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999: Critical Condition: Teenager given all clear following awake surgery filmed for Channel 5 Documentary

A Shropshire teenager has been given the all clear following a life-saving operation on his brain at University Hospitals of North Midlands which was performed all while he was awake.

Izaac Roberts, 18, underwent the unique procedure after doctors discovered a tumour on his brain following a series of seizures which left one side of his body numb and at worst, him unconscious.

His operation featured on Channel 5 in the first episode of the latest series of 999: Critical Condition – the award winning documentary filmed exclusively at Royal Stoke University Hospital’s Major Trauma Centre.

Izaac, of Market Drayton, said: “When I was about 15 I started to get a funny sensation when the left side of my body would go numb for a few seconds. It was so brief it didn’t make me think there was a problem but it started to increase in frequency and length of time until I was eventually having three seizures a day which left me unconscious for four or five minutes.”

He added that following a particularly bad seizure he went to the A&E at royal Stoke who carried out scans and tests and discovered a small tumour on his brain.

“It came as a huge shock because I thought I had epilepsy. My consultant Mr Chan explained that it would be good to just get on and remove the tumour rather than wait for the biopsy and explained that the procedure would be done while I was awake.”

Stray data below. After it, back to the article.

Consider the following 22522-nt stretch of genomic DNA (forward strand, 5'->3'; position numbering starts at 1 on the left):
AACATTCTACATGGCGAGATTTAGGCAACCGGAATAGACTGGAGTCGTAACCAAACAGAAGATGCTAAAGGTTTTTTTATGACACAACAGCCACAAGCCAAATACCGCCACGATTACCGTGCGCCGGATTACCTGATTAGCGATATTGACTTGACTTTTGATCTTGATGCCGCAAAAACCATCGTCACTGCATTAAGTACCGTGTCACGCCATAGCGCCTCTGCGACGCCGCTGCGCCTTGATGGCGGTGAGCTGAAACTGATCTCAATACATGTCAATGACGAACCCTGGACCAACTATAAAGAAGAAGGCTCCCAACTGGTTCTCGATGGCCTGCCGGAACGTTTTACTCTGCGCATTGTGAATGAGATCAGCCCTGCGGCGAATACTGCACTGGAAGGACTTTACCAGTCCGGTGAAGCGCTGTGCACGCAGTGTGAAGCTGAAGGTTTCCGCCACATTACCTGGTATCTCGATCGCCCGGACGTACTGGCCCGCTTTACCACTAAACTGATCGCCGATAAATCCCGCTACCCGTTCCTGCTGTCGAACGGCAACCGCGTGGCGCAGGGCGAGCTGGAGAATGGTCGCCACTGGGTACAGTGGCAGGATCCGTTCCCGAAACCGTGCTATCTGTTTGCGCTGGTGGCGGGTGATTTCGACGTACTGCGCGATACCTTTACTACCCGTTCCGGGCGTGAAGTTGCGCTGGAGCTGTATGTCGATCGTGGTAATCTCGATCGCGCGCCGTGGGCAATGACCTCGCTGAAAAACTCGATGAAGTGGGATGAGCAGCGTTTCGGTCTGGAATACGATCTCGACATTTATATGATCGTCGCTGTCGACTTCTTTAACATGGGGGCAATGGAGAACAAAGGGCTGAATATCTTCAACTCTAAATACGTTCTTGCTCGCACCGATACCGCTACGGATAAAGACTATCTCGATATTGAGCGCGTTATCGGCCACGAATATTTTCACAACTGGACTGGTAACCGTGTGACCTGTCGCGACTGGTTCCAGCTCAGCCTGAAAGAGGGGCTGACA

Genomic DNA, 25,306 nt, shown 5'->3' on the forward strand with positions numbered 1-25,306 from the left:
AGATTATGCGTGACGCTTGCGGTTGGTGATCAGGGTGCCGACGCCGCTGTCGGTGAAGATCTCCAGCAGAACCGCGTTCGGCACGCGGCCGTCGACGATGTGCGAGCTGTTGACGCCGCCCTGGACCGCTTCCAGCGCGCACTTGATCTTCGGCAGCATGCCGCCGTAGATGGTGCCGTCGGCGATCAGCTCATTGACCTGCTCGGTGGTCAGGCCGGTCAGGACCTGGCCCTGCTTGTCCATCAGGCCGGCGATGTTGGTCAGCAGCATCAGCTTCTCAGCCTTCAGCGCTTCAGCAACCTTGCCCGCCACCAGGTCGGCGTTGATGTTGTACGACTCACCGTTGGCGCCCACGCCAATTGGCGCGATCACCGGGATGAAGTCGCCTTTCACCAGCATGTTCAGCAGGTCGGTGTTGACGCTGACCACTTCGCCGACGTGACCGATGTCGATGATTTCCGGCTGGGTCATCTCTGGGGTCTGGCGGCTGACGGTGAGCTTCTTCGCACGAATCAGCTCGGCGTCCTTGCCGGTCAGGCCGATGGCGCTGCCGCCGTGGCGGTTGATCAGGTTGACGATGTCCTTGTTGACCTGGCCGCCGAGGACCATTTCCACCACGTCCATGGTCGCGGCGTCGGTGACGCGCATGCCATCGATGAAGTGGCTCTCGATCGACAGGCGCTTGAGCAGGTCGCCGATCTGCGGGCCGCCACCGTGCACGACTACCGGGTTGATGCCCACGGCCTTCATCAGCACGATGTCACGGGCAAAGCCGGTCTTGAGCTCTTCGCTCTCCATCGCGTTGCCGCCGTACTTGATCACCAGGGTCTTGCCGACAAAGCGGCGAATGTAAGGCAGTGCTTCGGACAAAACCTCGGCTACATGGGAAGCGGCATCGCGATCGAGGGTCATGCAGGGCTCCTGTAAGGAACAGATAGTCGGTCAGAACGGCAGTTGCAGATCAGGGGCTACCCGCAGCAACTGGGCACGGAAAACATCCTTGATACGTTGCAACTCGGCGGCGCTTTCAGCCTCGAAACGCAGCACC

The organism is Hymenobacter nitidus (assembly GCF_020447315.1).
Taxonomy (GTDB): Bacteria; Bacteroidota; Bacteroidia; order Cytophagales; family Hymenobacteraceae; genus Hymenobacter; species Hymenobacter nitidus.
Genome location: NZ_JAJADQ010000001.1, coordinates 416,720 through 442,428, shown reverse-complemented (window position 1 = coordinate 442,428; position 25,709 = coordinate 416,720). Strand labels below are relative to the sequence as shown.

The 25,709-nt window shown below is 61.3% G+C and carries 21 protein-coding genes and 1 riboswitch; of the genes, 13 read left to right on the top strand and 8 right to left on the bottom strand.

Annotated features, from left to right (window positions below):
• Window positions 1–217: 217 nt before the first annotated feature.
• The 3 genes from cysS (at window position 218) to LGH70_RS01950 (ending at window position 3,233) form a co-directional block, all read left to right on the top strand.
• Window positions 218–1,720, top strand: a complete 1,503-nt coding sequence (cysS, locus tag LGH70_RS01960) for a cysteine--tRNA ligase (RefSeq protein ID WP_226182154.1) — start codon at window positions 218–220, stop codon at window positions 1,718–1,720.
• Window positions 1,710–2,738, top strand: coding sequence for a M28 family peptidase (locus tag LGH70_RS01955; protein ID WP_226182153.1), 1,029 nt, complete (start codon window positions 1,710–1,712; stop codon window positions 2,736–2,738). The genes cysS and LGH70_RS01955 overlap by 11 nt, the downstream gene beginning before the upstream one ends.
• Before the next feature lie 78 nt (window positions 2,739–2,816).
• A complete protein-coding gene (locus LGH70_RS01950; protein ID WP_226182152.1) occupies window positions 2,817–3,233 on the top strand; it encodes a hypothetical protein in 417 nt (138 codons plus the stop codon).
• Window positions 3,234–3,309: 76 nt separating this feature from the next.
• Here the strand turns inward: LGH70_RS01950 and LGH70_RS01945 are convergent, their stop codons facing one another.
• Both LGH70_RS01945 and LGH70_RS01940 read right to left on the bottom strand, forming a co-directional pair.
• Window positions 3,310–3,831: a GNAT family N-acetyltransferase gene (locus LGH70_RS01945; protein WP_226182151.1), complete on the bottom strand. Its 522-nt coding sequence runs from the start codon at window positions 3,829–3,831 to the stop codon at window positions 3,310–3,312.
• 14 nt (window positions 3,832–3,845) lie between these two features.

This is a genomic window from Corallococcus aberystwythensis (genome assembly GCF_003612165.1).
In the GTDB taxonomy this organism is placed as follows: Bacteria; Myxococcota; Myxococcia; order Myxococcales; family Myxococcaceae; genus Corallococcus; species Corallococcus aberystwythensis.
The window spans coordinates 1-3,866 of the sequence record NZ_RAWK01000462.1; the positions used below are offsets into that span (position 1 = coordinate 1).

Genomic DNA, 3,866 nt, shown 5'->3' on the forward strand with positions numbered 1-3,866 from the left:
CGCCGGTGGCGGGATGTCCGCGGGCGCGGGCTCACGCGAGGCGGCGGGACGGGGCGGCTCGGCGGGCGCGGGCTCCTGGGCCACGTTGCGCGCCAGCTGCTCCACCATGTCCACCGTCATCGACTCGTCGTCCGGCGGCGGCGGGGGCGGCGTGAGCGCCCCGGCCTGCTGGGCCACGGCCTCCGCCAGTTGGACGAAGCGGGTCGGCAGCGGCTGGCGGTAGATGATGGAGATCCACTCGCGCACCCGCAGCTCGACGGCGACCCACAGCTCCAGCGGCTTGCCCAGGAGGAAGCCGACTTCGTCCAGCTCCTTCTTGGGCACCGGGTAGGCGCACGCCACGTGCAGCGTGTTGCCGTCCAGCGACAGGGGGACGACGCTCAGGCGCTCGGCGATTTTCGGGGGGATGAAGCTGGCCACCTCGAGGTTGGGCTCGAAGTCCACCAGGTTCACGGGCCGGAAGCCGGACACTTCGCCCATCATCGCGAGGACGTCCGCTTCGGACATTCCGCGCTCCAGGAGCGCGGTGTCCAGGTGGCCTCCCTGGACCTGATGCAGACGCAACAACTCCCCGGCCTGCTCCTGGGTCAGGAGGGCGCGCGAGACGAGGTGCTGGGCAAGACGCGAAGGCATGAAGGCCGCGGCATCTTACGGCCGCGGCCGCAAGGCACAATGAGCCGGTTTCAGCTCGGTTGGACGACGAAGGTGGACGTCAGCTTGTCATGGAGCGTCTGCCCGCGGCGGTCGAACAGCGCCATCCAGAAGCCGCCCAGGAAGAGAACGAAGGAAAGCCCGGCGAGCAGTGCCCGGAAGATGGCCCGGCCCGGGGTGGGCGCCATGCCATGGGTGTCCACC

A range of the tumours can be located very close to areas of the brain which have very important functions, such as speech, movement and other more complex functions including thinking and judgement. Awake craniotomy is a procedure performed while the patient is awake so that there is no risk of their speech or movement.

The procedure also includes neurophysiologists and physiotherapist, which test the patients’ ability to speak and move so that if a problem with their functions during surgery, the neurosurgeon can protect that area of brain and reduce the risk of causing problems for the patient.

Izaac was supported by Dr Gill Cooke, a neuropsychologist from North Staffordshire Combined NHS Trust who went through every step of what would happen during the operation.

“Thankfully I have never been one to be scared of hospitals and Dr Cooke talked me through everything and even while I was in theatre I didn’t really have chance to be nervous because I was constantly being quizzed.”

He added: “The operation felt very weird; being awake is strange and I felt sopre and could feel the elctrodes on my brain but because you are occupied the whole time you don’t have time to worry.

In the episode of 999:Critical Condition, which is available on My Five,  Mr Chan said: “We have a navigation system which is like a GPS which is personalised for someone’s brain. We register the brain to the machine so that when we do the operation we know where to go.

“Going into a brain surgery I always try and picture the brain as part of someone. I want to make sure he patient goes in and comes out as the same person.

“Every part of the brain is important, one small move and you can change someone’s life, and potentially it could be devastating for a patient.”

Today Izaac, who is now ready to continue his studies in computer science at the University of Birmingham, said: “I am so relieved and very grateful for my amazing surgery. I can’t believe I actually walked out of hospital the day after it.

“I was given the all clear two weeks ago and I am living my life as normal without any seizures or worries.”